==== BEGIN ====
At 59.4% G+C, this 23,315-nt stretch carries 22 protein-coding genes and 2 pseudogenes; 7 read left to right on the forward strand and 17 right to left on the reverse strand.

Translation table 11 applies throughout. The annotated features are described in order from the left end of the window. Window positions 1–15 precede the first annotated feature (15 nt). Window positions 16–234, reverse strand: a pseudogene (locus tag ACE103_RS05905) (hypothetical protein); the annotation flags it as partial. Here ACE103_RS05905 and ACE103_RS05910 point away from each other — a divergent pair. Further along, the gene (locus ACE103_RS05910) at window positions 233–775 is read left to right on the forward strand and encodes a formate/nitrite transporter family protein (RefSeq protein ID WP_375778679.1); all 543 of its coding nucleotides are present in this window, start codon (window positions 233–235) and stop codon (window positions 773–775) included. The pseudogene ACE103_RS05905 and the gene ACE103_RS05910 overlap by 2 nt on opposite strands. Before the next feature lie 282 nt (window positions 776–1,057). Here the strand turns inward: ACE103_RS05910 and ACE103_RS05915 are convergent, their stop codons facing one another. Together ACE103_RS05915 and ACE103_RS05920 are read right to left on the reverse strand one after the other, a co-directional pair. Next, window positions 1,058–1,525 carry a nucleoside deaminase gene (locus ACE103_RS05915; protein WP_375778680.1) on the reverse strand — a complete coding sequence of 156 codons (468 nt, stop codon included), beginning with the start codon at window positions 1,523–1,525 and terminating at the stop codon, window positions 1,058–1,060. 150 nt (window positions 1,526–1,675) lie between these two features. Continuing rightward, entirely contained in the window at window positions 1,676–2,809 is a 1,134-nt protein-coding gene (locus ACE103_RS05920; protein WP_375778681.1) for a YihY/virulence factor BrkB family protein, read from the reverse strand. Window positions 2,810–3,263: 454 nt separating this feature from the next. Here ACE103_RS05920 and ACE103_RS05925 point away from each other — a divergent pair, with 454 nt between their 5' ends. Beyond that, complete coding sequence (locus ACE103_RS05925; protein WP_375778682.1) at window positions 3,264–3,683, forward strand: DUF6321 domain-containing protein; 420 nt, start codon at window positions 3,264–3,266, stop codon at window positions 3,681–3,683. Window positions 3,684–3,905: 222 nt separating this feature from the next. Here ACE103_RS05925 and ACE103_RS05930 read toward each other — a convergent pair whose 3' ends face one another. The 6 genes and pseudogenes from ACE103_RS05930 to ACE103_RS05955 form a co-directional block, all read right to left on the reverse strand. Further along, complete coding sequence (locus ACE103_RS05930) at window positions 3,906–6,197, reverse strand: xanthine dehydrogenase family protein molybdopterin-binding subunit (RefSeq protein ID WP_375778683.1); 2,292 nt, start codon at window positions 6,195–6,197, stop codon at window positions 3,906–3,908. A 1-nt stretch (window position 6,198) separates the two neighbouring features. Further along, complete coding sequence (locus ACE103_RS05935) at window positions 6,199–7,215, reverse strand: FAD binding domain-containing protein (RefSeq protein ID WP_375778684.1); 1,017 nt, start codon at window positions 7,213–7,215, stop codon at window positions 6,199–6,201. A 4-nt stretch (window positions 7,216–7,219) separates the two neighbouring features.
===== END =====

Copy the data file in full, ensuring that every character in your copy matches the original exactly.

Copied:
At 59.4% G+C, this 23,315-nt stretch carries 22 protein-coding genes and 2 pseudogenes; 7 read left to right on the forward strand and 17 right to left on the reverse strand.

Translation table 11 applies throughout. The annotated features are described in order from the left end of the window. Window positions 1–15 precede the first annotated feature (15 nt). Window positions 16–234, reverse strand: a pseudogene (locus tag ACE103_RS05905) (hypothetical protein); the annotation flags it as partial. Here ACE103_RS05905 and ACE103_RS05910 point away from each other — a divergent pair. Further along, the gene (locus ACE103_RS05910) at window positions 233–775 is read left to right on the forward strand and encodes a formate/nitrite transporter family protein (RefSeq protein ID WP_375778679.1); all 543 of its coding nucleotides are present in this window, start codon (window positions 233–235) and stop codon (window positions 773–775) included. The pseudogene ACE103_RS05905 and the gene ACE103_RS05910 overlap by 2 nt on opposite strands. Before the next feature lie 282 nt (window positions 776–1,057). Here the strand turns inward: ACE103_RS05910 and ACE103_RS05915 are convergent, their stop codons facing one another. Together ACE103_RS05915 and ACE103_RS05920 are read right to left on the reverse strand one after the other, a co-directional pair. Next, window positions 1,058–1,525 carry a nucleoside deaminase gene (locus ACE103_RS05915; protein WP_375778680.1) on the reverse strand — a complete coding sequence of 156 codons (468 nt, stop codon included), beginning with the start codon at window positions 1,523–1,525 and terminating at the stop codon, window positions 1,058–1,060. 150 nt (window positions 1,526–1,675) lie between these two features. Continuing rightward, entirely contained in the window at window positions 1,676–2,809 is a 1,134-nt protein-coding gene (locus ACE103_RS05920; protein WP_375778681.1) for a YihY/virulence factor BrkB family protein, read from the reverse strand. Window positions 2,810–3,263: 454 nt separating this feature from the next. Here ACE103_RS05920 and ACE103_RS05925 point away from each other — a divergent pair, with 454 nt between their 5' ends. Beyond that, complete coding sequence (locus ACE103_RS05925; protein WP_375778682.1) at window positions 3,264–3,683, forward strand: DUF6321 domain-containing protein; 420 nt, start codon at window positions 3,264–3,266, stop codon at window positions 3,681–3,683. Window positions 3,684–3,905: 222 nt separating this feature from the next. Here ACE103_RS05925 and ACE103_RS05930 read toward each other — a convergent pair whose 3' ends face one another. The 6 genes and pseudogenes from ACE103_RS05930 to ACE103_RS05955 form a co-directional block, all read right to left on the reverse strand. Further along, complete coding sequence (locus ACE103_RS05930) at window positions 3,906–6,197, reverse strand: xanthine dehydrogenase family protein molybdopterin-binding subunit (RefSeq protein ID WP_375778683.1); 2,292 nt, start codon at window positions 6,195–6,197, stop codon at window positions 3,906–3,908. A 1-nt stretch (window position 6,198) separates the two neighbouring features. Further along, complete coding sequence (locus ACE103_RS05935) at window positions 6,199–7,215, reverse strand: FAD binding domain-containing protein (RefSeq protein ID WP_375778684.1); 1,017 nt, start codon at window positions 7,213–7,215, stop codon at window positions 6,199–6,201. A 4-nt stretch (window positions 7,216–7,219) separates the two neighbouring features.